If you've ever found yourself running into Target to buy a carton of eggs only to leave with a basket full of candles, slippers, snacks, and other junk you don't need, you've been a victim of the "Target effect." Consumers have even turned it into a hashtag, sharing pictures of their packed carts to prove how tantalizing the effect is. But what is it about retail stores that make us want to buy more stuff than we need? Although you might just think you have poor impulse control, the reality is that brands are intentionally manipulating you into buying more. Below, a few ways they psychologically control you.
1. They use color psychology to persuade you to spend.
Color psychology plays a huge role in how your buy items. It can change your mood, evoke a feeling, and even subtly suggest an idea. For example, red is a frequent color in sales since it evokes action, which definitely helps explain all those impulse purchases at Target. A study even found that waitresses who wear red get bigger tips. Other colors that manipulate you is black, which is associated with high-end, expensive items that seem exclusive, and blue, which is associated with trust and loyalty.
2. They purposefully make the layout confusing.
There's a reason essentials like milk are stuck all the way in the back of the store. Retail stores in particular are designed to be attractive mazes that are easy to get lost in. The more time you spend in the store, struggling to get to that elusive exit that's blocked by 15 displays of random, cheap crap you don't need, the more likely you are to spend money. There's even a word for it: the "Gruen transfer," which is named after Austrian architect Victor Gruen who designed shopping malls. Although he later disavowed the practice, accusing malls of bastardizing his ideas, the practice is still very much still in effect.
Notice how big department stores don't have any windows aside from the ones by the entrance? That's not an accident. Stores try to remove the aspect of time, creating an experience where you're essentially "lost" in the store and more likely to forget the original reason that you're there to begin with. What happens is that you then mindlessly go into "buying mode," forgetting all about that one carton of eggs you came in for. You have to admit, it's pretty clever...and evil.
3. They intentionally make those displays messy.
One thing brick-and-mortar stores have over online shopping is the sensation of touching things before you buy them. According to a study conducted by Proctor & Gamble, people who were able to feel merchandise were willing to pay more than those who hadn’t. It's called the “Endowment Effect," and you'll see it in action whenever you see big, messy display tables or bins of cheap merchandise just begging for you to ruffle through them. Once our hands touch something, we feel a subconscious sense of ownership over it, which promotes us to buy.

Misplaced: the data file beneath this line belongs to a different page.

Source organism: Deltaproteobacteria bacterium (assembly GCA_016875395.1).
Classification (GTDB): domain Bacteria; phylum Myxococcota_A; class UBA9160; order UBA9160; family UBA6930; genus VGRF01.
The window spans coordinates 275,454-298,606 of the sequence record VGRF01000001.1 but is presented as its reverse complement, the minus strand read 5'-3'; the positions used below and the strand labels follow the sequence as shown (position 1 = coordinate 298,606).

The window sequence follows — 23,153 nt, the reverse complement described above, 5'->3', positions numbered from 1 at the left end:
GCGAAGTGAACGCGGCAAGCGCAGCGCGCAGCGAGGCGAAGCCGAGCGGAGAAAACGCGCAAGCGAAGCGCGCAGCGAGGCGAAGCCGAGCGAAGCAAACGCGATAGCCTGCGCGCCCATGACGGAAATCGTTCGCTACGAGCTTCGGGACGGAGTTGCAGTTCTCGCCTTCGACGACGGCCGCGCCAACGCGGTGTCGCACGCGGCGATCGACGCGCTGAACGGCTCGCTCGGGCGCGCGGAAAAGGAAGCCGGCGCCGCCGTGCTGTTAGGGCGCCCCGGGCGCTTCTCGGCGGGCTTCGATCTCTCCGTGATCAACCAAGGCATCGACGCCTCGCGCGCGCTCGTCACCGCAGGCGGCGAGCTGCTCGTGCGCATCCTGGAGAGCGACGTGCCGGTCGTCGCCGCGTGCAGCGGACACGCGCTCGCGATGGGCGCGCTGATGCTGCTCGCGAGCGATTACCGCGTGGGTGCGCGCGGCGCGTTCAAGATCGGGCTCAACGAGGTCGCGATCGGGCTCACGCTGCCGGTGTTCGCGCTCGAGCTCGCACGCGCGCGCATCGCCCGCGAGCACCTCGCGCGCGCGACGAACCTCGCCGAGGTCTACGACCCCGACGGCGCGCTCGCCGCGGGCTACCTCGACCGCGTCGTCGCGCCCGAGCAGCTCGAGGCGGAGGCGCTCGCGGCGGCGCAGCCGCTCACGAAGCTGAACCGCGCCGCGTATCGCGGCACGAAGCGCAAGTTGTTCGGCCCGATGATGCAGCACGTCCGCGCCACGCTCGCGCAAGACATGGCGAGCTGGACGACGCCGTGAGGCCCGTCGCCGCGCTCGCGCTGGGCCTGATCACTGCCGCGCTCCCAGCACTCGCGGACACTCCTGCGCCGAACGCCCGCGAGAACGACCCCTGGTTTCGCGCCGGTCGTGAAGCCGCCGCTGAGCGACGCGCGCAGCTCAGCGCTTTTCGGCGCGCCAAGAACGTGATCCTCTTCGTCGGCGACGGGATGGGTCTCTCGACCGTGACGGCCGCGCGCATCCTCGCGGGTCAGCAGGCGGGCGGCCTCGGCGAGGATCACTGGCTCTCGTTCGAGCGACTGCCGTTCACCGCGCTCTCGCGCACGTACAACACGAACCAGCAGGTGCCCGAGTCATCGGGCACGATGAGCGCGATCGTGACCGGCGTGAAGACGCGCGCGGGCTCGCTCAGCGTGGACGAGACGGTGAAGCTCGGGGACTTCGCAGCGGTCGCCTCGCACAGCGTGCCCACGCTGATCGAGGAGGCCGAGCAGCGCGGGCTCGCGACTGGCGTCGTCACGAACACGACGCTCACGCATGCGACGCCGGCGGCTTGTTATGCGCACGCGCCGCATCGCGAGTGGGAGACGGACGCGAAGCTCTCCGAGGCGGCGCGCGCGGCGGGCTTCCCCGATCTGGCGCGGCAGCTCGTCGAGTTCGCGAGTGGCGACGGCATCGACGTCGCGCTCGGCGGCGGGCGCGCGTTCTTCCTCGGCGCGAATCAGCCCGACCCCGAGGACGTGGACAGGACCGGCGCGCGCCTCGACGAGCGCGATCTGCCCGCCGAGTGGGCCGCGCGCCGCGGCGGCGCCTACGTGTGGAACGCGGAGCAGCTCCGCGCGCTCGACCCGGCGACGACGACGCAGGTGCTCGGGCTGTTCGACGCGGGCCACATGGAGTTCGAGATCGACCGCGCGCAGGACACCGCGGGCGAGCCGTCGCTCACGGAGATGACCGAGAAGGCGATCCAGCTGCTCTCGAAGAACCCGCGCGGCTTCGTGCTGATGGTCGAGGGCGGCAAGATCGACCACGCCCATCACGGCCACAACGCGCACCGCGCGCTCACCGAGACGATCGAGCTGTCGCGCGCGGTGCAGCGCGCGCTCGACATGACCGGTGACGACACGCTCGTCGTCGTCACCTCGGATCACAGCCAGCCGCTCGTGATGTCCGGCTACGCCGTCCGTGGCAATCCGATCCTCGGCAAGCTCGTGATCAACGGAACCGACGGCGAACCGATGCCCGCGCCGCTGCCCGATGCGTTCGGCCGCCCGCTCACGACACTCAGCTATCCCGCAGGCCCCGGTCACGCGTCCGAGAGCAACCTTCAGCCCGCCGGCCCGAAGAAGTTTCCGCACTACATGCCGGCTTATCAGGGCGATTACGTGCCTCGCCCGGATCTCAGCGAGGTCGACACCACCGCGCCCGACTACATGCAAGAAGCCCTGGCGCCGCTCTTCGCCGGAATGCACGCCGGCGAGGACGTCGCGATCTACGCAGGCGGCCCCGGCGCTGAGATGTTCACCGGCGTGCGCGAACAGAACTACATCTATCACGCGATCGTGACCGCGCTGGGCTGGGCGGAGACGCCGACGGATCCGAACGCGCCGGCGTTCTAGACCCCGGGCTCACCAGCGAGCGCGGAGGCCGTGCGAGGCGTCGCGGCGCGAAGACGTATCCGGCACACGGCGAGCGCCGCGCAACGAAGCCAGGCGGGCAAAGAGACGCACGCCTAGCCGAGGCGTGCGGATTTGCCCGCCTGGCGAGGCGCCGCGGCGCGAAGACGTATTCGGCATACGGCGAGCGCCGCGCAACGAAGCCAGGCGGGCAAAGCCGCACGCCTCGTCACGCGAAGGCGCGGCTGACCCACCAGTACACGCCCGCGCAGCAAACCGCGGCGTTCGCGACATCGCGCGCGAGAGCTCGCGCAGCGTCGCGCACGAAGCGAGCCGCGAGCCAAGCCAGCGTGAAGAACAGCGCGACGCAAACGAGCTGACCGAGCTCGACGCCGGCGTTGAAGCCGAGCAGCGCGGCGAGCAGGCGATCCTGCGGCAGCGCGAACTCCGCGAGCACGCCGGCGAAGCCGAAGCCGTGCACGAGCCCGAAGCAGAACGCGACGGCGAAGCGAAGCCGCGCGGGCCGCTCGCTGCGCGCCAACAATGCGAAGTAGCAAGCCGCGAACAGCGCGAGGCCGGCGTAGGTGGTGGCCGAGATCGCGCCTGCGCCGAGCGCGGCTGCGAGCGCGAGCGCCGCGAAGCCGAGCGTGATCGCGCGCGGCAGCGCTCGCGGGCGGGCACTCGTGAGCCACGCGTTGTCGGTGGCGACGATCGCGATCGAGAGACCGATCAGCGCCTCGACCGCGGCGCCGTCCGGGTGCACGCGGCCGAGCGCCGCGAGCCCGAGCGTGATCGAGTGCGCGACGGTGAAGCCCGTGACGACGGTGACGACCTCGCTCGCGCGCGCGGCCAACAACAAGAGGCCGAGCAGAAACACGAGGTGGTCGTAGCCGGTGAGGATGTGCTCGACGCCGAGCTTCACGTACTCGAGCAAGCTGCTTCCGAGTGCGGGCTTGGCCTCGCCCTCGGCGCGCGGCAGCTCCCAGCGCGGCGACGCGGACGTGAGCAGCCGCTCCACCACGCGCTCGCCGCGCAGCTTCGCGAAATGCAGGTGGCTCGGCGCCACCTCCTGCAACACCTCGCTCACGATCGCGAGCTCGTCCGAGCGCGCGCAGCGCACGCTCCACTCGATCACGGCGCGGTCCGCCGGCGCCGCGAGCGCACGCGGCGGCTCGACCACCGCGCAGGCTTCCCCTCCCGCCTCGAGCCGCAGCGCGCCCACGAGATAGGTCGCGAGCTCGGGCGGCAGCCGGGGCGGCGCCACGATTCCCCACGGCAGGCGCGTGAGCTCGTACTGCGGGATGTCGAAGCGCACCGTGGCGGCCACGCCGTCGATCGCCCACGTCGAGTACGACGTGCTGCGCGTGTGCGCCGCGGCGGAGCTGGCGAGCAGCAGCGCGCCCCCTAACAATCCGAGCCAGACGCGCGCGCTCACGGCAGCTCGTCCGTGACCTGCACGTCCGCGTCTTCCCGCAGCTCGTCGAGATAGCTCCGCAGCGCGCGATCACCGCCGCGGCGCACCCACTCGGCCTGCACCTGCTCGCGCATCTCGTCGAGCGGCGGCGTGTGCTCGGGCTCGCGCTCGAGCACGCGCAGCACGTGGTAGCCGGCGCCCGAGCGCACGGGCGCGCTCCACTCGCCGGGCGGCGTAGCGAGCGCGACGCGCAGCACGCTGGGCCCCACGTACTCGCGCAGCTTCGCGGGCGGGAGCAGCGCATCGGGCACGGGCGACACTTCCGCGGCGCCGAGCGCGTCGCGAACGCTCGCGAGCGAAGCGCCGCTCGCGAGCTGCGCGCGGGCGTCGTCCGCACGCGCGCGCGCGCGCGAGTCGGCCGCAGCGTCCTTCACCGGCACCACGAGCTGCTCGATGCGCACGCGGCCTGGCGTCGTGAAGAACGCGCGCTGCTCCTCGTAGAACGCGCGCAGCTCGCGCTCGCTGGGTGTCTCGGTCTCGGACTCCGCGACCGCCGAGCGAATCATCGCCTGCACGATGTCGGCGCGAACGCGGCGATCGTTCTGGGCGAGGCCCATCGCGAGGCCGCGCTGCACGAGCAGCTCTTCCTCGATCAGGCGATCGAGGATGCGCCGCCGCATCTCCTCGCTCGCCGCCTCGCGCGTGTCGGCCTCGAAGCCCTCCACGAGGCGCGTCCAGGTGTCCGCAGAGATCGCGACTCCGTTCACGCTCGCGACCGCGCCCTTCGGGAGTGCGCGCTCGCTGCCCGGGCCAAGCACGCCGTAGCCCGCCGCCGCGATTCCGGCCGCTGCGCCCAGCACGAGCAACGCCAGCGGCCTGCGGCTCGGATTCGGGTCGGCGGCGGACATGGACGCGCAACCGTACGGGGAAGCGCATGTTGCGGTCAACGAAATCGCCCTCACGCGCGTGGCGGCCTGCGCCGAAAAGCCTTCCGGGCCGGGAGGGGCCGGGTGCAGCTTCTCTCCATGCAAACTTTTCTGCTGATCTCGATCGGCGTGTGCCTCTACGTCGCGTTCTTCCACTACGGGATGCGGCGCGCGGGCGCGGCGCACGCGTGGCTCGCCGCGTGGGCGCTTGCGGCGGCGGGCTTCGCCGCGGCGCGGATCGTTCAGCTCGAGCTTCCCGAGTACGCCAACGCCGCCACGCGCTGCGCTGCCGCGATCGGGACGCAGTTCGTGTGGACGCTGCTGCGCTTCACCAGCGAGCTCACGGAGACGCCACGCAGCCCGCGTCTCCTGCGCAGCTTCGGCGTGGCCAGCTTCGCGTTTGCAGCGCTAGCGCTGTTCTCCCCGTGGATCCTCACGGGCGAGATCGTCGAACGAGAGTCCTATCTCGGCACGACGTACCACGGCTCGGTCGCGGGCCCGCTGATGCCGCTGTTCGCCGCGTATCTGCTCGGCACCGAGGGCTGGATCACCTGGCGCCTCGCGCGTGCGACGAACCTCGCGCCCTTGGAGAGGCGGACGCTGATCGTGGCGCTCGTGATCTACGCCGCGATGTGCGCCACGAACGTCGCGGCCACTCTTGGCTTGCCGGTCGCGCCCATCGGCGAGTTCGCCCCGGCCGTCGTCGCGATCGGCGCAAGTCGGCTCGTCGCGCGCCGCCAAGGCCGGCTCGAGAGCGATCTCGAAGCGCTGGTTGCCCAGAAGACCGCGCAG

But it doesn't stop there. We're also more likely to purchase things that are similar to what we're already holding. According to a study published in Applied Cognitive Psychology, people who are holding their smartphones in their hands are more likely to buy a Kit-Kat over a Snickers bar since the former is shaped like a smartphone. Weird, huh?
4. They surround you with enticing scents.
There's a reason there's always a Cinnabon right at the entrance of every shopping mall or a flower shop right by the entrance at the grocery store. Good smells put us in a good mood, which makes us shop more. For example, researcher Martin Lindstrom, who wrote Brandwashed: Tricks Companies Use to Manipulate Our Minds and Persuade Us to Buy, once pumped the smell of apple pie into an appliance store. The result? The sales of ovens and fridges went up 23 percent. Even Disneyland uses the scent of vanilla to fool its customers into thinking they're at the happiest place on earth.
But if you've ever walked past a clothing store pumping too much perfume (Ambercrombie & Fitch was notorious for this), it's likely to have an opposite effect. According to research studies, consumers prefer uncomplicated smells that are simple and not overbearing. Researchers at Washington State University College of Business found that the scent of orange was the best smell to entice people to buy.
5. They play just the right music.
That slow-tempo elevator music is playing continuously for a reason, and it's not because anyone actually likes that crap. Studies show that slow music might make you spend more on impulse purchases. Of course, there are exceptions to the rule. Stores with younger consumers are more likely to play loud pop music and high-end stores tend to play classical music. But meandering background music seems to be the winning formula when it comes to supermarkets. A 1983 study found that people spent 34 percent more time shopping in stores that played this type of music.